Dyspnea and Biomarkers in a Prehospital Setting
In patients presenting with acute dyspnea in a pre-hospital setting, the early and correct diagnosis may present a significant clinical challenge. Physical examination, chest radiography, electrocardiography, and standard biological tests often fail to accurately differentiate heart failure (HF) from pulmonary causes of dyspnea. Timely differentiation of HF from other causes of dyspnea may permit the early institution of appropriate medical therapy. Brain natriuretic peptide (BNP) and amino-terminal pro-brain natriuretic peptide (NT-proBNP) have been proposed as early markers of HF and demonstrated to be useful for diagnosing and excluding HF in the emergency department. A combination of BNP or NT-proBNP testing and standard clinical assessment has been suggested to be superior to either tool used in isolation. Some previous studies have also suggested that quantitative capnometry (QC) may be useful in differentiating between cardiac and obstructive causes of respiratory distress. Therefore, the investigators hypothesized that a new combination of NT-proBNP testing, standard clinical assessment, and partial pressure of end-tidal CO2 (PetCO2) would optimize evaluation and differentiation of acute dyspnea in a pre-hospital setting.
The aim of this study was to determine the accuracy of combination of QC, NT-proBNP, and clinical assessment in differentiating acute HF from obstructive pulmonary disease (COPD/asthma) as a cause of acute dyspnea in pre-hospital emergency setting.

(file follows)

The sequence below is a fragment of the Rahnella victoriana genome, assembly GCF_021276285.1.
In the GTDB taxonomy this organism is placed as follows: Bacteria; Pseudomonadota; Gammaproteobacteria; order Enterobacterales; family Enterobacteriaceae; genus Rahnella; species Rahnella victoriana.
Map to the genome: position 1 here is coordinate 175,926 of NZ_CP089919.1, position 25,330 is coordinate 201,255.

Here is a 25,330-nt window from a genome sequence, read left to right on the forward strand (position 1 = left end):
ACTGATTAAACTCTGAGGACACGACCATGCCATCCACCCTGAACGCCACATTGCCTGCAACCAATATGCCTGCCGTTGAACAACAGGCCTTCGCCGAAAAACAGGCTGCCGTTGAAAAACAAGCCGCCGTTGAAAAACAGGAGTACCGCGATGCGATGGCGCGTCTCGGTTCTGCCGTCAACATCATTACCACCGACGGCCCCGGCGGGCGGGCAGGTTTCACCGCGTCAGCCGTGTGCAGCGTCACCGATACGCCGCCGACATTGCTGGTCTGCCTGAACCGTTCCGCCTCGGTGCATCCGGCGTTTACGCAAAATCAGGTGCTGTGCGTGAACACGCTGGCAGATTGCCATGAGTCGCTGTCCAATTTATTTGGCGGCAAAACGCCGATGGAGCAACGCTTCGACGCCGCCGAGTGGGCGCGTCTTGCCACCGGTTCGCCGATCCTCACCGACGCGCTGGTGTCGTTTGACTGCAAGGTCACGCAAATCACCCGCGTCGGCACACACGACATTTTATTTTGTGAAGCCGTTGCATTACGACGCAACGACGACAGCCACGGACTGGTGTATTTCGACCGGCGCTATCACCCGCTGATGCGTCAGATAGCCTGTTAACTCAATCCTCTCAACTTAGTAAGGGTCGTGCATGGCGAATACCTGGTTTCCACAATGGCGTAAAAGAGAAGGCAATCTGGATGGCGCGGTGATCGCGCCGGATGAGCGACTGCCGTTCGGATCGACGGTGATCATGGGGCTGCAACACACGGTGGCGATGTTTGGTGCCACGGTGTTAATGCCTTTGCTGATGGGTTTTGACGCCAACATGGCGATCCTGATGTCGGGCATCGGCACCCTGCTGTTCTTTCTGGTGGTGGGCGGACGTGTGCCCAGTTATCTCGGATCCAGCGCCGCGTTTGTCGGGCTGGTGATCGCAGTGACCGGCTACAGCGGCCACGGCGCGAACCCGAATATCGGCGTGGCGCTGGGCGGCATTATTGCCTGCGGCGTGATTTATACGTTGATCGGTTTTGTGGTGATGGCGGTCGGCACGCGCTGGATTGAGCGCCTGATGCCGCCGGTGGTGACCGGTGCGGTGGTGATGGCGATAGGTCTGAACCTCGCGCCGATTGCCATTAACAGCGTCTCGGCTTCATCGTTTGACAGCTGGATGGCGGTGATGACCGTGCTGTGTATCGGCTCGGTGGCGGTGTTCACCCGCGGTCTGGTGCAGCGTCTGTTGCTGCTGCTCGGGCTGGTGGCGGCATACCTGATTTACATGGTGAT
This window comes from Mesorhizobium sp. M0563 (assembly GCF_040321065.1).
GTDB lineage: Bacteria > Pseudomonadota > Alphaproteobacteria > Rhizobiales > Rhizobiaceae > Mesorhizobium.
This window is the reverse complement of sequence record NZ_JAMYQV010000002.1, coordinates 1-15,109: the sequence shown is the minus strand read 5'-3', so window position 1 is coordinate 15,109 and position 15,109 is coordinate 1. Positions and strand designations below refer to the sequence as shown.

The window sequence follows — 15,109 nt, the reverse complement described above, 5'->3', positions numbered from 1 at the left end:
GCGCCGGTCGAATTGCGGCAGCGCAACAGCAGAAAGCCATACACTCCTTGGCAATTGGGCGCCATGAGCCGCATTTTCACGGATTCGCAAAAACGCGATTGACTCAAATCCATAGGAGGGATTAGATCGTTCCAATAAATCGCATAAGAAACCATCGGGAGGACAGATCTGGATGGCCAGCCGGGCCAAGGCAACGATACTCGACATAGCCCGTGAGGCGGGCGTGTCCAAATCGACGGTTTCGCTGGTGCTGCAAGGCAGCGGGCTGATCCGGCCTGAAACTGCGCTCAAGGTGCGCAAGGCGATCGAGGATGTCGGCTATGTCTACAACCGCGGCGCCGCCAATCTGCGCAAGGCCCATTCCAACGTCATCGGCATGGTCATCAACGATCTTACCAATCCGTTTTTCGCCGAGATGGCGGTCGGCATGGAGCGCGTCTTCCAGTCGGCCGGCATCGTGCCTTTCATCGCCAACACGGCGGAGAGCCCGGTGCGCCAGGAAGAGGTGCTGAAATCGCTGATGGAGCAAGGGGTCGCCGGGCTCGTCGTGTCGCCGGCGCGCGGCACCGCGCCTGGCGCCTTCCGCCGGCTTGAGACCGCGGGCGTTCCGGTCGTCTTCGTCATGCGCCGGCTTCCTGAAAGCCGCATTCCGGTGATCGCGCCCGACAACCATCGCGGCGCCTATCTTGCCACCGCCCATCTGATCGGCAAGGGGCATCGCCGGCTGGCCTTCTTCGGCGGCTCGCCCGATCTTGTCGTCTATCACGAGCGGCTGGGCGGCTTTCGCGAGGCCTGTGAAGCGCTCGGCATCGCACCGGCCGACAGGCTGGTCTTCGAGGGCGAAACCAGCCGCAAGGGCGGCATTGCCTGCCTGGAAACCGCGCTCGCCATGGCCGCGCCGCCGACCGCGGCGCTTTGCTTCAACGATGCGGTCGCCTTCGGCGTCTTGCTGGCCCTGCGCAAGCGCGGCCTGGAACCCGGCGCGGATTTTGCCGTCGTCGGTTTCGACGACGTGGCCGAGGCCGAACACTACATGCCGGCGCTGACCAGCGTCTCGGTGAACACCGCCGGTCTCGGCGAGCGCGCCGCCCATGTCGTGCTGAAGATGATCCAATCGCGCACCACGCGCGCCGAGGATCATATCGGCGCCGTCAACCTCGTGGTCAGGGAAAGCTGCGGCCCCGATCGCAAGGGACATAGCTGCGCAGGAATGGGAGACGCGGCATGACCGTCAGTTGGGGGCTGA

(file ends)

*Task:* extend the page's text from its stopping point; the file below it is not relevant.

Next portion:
|Study Design:||Observational Model: Cohort
Time Perspective: Prospective
|Official Title:||Quantitative Capnometry and Nt-proBNP in Differentiating of Acute Dyspnea in Pre-Hospital Emergency Setting|
|Study Start Date:||January 2005|
|Study Completion Date:||June 2007|
|Primary Completion Date:||June 2007 (Final data collection date for primary outcome measure)|
Group with obstructive causes of dyspnea
Criteria for clinical assessment of severe asthma (diffuse polyphonic bilateral and particular expiratory wheezes, chest tightness, shortness of breath, using accessory muscles of breathing, signs of hyperinflation, atopic condition, personal or family history of asthma, tachypnea, previous asthma and asthma medications, and the value of modified Boston criteria for HF ≤ 5) and criteria for chronic obstructive pulmonary disease (COPD) exacerbation (history of COPD, COPD medications, cough, worsening dyspnea, increased sputum production and volume, increased sputum purulence, rhonchi and rales, modified Boston criteria for HF ≤ 5)
Heart failure group
The investigators protocol for clinical assessment of HF-related acute dyspnea (the prehospital clinical assessment for HF) was designed based on Boston (13) and Framingham criteria for HF (14) (Table 1). The investigators did not use certain criteria from the original protocols, which were not available in the prehospital setting (e.g., chest radiography).
|Health Center Maribor, Center for Emergency Medicine|
|Maribor, Slovenia, 2000|
|Principal Investigator:||Štefek Grmec, Prof,MD,PhD||Health Center, Center for emergency Medicine Maribor|